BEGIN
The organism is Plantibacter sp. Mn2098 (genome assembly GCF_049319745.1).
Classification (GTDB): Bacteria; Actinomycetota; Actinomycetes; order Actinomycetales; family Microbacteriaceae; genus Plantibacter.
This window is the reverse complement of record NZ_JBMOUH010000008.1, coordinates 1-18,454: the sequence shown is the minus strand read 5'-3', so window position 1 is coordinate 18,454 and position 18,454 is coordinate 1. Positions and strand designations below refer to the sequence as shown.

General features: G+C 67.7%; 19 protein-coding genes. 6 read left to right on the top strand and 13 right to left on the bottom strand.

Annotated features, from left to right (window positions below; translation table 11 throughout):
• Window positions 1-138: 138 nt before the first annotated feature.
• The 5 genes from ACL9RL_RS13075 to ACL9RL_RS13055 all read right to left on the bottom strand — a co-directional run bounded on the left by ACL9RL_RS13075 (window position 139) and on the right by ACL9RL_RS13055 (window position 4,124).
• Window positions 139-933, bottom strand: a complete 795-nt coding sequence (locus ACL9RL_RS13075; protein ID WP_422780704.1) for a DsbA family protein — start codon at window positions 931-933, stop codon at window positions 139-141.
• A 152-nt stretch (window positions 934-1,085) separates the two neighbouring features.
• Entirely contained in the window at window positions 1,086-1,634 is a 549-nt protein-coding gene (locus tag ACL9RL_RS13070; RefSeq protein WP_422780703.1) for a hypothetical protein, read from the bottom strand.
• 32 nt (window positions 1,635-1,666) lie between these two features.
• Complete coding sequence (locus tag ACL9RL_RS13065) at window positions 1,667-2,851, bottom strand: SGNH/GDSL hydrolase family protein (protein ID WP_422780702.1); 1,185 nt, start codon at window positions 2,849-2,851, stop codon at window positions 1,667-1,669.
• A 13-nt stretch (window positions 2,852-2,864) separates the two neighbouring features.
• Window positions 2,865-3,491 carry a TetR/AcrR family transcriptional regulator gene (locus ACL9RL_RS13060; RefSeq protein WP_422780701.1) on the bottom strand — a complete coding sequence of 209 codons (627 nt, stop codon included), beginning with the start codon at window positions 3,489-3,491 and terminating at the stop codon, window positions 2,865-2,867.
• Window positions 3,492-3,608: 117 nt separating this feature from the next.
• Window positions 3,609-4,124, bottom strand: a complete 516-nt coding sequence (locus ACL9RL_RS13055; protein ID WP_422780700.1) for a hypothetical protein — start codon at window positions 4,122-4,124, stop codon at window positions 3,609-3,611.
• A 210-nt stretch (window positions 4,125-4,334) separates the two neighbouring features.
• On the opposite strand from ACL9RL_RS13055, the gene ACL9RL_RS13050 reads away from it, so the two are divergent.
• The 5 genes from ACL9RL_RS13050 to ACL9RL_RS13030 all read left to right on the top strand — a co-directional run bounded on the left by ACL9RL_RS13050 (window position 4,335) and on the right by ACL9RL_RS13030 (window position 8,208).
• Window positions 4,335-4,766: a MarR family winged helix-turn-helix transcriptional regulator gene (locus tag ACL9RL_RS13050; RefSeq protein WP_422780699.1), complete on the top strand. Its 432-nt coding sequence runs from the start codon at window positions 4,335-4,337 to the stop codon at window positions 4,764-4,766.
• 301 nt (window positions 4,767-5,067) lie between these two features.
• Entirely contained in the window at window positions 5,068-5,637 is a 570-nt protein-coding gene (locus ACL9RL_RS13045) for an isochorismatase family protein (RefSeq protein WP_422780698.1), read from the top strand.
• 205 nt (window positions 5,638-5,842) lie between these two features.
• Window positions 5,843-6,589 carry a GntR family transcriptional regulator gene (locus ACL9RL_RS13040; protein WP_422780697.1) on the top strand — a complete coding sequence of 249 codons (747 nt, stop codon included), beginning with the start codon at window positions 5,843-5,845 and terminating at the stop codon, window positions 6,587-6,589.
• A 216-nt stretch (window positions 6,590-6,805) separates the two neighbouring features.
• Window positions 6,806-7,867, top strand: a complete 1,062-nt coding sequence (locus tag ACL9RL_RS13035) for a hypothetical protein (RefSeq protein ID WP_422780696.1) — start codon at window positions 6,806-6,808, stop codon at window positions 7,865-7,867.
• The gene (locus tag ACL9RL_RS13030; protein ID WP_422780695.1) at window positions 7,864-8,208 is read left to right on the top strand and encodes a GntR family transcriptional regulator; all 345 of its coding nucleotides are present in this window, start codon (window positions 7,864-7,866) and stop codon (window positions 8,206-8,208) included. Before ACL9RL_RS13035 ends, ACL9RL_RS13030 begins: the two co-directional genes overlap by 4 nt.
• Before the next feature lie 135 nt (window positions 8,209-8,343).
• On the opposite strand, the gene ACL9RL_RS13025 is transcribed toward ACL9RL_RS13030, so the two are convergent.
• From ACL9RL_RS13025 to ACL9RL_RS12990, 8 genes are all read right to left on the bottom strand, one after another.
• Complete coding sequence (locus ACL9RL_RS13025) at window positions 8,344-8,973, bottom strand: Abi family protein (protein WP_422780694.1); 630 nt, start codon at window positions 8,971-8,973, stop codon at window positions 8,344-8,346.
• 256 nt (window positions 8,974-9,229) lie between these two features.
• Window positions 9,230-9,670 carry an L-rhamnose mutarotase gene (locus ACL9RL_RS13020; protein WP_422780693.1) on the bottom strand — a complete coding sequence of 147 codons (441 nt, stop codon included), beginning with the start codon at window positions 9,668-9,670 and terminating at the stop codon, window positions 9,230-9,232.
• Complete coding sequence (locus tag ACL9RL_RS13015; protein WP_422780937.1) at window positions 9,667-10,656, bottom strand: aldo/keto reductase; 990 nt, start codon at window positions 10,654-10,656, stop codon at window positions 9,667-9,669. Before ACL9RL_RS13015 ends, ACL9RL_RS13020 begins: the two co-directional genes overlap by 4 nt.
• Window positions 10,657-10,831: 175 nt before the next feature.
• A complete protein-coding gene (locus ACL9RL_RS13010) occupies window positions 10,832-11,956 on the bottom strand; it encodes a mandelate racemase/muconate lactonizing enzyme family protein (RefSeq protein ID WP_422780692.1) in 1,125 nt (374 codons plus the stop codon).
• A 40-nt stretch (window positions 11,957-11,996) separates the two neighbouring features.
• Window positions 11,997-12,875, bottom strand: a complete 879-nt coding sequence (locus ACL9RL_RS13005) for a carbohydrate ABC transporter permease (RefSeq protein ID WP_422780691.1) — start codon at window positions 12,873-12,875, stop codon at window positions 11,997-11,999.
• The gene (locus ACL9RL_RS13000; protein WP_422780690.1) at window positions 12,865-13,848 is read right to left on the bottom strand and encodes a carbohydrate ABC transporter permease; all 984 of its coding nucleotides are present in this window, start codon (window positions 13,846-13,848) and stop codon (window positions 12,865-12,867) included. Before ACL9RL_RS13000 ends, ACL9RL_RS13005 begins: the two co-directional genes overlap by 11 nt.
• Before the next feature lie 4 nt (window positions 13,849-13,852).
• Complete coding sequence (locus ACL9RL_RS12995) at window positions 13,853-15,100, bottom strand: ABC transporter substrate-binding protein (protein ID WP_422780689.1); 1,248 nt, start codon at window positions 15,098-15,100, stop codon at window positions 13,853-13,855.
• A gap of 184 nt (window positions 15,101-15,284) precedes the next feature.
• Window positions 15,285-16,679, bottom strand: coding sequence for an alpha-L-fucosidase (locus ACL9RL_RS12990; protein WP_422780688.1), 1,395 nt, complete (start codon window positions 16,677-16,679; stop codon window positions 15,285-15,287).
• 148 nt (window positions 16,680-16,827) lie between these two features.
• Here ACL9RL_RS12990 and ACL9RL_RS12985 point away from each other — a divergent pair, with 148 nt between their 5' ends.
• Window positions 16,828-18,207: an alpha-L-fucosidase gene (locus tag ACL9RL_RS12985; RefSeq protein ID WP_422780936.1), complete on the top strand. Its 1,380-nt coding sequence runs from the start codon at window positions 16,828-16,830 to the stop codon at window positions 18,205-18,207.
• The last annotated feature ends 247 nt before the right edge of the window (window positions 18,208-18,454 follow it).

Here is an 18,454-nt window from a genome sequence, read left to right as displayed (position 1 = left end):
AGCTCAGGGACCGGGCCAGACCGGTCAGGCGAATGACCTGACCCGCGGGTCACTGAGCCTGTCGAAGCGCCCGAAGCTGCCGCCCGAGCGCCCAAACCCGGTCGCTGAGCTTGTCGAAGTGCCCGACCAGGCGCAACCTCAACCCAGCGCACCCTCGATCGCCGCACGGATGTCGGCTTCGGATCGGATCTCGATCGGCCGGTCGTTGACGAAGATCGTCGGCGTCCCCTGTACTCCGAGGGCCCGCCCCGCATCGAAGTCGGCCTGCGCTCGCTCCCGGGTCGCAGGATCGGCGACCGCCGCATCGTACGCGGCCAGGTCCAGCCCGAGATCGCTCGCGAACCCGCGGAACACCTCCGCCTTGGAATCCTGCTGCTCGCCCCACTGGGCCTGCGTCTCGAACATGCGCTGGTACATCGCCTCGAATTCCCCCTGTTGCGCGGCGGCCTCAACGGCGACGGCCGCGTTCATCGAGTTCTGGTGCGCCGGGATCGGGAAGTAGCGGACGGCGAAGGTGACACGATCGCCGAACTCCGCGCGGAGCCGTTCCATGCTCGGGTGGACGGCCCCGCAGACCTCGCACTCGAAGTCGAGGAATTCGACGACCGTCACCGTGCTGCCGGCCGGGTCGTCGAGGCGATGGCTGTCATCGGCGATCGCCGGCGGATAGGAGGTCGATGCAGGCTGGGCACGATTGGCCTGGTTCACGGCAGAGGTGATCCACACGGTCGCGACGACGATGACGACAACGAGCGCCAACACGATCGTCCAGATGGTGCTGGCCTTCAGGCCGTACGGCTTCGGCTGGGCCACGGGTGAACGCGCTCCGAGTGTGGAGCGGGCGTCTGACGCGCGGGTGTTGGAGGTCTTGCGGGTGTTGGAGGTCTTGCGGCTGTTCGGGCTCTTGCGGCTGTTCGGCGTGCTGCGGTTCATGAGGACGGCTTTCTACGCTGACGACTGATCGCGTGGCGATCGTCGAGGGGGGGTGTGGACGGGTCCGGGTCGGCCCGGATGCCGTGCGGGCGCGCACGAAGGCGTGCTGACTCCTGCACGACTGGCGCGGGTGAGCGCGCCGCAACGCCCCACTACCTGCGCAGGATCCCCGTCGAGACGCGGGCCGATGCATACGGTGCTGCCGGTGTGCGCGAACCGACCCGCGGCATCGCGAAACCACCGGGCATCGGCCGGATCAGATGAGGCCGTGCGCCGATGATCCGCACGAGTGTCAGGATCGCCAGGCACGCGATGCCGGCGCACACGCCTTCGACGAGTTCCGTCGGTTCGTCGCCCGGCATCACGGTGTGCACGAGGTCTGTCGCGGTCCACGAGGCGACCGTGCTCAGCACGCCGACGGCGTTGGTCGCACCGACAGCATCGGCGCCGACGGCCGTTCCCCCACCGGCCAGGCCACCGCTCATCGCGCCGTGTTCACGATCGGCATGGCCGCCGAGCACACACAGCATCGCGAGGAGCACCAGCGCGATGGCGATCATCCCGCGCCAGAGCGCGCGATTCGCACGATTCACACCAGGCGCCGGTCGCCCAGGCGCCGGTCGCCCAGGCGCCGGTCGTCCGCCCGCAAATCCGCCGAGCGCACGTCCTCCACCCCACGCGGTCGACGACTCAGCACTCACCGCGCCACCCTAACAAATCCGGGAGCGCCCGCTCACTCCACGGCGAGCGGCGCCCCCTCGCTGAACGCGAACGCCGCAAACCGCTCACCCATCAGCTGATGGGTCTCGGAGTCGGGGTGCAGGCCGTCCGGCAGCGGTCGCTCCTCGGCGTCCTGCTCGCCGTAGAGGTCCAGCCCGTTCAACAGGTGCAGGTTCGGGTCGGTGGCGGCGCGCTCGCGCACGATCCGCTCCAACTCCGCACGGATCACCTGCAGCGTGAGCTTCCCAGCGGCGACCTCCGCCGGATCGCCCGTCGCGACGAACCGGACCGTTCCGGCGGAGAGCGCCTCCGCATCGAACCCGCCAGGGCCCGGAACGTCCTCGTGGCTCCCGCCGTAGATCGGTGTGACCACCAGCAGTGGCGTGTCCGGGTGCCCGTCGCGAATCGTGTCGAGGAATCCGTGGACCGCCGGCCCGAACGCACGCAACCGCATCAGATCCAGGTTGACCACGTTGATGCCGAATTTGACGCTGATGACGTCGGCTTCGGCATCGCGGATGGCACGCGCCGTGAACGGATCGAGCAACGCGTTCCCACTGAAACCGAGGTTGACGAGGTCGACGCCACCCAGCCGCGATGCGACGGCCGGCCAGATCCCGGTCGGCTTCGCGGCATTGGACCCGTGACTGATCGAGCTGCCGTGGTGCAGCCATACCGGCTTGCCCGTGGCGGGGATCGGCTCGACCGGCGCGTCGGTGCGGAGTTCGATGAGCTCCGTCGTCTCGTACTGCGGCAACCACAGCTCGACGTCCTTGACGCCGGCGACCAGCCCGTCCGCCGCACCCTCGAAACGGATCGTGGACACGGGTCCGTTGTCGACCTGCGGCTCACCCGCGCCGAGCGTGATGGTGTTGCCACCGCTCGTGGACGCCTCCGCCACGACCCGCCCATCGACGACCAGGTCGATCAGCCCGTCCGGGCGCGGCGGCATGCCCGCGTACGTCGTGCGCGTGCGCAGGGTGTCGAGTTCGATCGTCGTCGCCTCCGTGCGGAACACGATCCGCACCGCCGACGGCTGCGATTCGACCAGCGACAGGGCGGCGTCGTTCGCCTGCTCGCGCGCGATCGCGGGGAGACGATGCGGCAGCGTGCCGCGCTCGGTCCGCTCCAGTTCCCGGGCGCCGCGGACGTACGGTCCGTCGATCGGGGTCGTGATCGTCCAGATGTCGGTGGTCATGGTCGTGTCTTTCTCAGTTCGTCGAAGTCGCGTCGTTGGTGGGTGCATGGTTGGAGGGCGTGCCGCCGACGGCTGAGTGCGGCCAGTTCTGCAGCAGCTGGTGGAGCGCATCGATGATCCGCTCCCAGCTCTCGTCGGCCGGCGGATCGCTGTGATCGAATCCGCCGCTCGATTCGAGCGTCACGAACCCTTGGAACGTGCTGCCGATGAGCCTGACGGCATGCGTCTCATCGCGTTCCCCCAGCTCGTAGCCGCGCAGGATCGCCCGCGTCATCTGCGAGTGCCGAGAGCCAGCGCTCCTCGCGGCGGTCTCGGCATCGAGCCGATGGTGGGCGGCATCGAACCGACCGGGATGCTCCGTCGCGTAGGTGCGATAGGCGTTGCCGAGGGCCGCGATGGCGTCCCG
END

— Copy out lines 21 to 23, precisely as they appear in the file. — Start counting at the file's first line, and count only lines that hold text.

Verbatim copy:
• 301 nt (window positions 4,767-5,067) lie between these two features.
• Entirely contained in the window at window positions 5,068-5,637 is a 570-nt protein-coding gene (locus ACL9RL_RS13045) for an isochorismatase family protein (RefSeq protein WP_422780698.1), read from the top strand.
• 205 nt (window positions 5,638-5,842) lie between these two features.